The creation of domestic partnerships was intended to provide all committed couples, regardless of their gender or sexual orientation, the opportunity to obtain essential rights and protections. Throughout the years since, the rights provided to same-sex couples have evolved, and thus the meaning of domestic partnerships has also transformed.
California Family Code Section 297 defines a domestic partnership, and states the rights and benefits afforded to such a status. Under Cal Fam. Code Section 297, when two adults decide to enter a domestic partnership they must BOTH file a Declaration of Domestic Partnership with the Secretary of State, after meeting the following requirements:
- Neither person is married or in another domestic partnership;
- There is no blood relation between the two persons;
- Both persons are 18 years of age (but can be waived if all other elements are met);
- Both persons are members of the same sex OR if persons of the opposite sex, then at least one person must be over the age of 62; and
- Both persons are capable of consenting.
On January 1, 2005, The California Domestic Partner Rights and Responsibilities Act of 2003 went into effect, which granted the same rights and duties of marriage to individuals in domestic partnerships in the state of California. The legislative intent behind this act was to provide all committed couples, whether in a domestic partnership or marriage, the same rights and opportunities. This act was to apply to all California domestic partnerships, whether they were entered into before or after January 2005.
Additionally, another key decision has been made and since 2013 the state of CA has consistently issued marriage licenses to same-sex couples. Therefore, today in CA, all same-sex couples can enter into a marriage or domestic partnership, and receive the same state rights and benefits. Thus, if same-sex couples can enter into domestic partnerships or marriage and receive the same rights, then which is the better union to enter? While the answer to this question is not clear, there may be strong motives leading same-sex couples towards marriage rather than domestic partnerships today in California:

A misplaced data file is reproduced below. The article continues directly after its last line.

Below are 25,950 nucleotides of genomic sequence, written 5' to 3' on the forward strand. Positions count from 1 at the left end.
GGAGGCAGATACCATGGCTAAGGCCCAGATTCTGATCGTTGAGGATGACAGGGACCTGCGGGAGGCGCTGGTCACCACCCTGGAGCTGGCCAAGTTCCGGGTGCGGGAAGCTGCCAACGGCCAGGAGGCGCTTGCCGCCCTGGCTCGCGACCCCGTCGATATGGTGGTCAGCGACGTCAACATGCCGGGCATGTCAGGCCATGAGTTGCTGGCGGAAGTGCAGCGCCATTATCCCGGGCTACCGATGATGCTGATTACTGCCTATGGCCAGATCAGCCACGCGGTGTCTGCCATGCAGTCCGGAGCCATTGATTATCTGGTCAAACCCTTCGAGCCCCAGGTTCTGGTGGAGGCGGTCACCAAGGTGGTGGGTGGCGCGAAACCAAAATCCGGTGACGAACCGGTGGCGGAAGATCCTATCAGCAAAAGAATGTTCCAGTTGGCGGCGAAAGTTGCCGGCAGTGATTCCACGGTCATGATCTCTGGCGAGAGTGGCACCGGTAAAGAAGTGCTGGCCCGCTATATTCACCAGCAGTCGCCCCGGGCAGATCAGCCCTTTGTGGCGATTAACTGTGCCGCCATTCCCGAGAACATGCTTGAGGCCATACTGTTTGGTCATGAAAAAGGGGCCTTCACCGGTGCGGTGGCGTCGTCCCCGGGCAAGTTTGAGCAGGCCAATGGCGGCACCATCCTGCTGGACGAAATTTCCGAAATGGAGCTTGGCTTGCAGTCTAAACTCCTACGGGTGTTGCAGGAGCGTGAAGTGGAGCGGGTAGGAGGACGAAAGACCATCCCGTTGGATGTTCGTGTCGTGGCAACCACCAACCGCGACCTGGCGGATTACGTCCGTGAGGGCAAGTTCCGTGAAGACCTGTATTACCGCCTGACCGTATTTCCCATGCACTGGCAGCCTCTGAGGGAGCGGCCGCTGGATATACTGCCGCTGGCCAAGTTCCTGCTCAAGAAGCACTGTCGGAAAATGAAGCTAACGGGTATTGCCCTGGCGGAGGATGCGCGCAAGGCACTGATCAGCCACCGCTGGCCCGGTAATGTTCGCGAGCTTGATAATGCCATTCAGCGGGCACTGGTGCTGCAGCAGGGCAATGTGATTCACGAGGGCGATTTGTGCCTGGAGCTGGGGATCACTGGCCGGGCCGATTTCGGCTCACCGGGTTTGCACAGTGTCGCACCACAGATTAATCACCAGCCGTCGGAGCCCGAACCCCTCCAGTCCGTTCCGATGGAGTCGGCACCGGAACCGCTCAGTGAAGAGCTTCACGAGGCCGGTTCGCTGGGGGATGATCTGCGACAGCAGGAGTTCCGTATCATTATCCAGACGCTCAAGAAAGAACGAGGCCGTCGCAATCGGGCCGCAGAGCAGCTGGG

- Marriage is universally accepted and recognized among states and the federal government, whereas domestic partnerships are not.
- Marriage is recognized with a higher degree of understanding and respect in societal values universally throughout the country compared to domestic partnerships.
- Because there is not a nationwide mandate regarding benefits, when traveling into another state, your rights and benefits within a domestic partnership may not recognized.
Whether you are in a domestic partnership or a same sex marriage Family Law Center has attorneys and mediators with compassion and experience for your LGBT needs.
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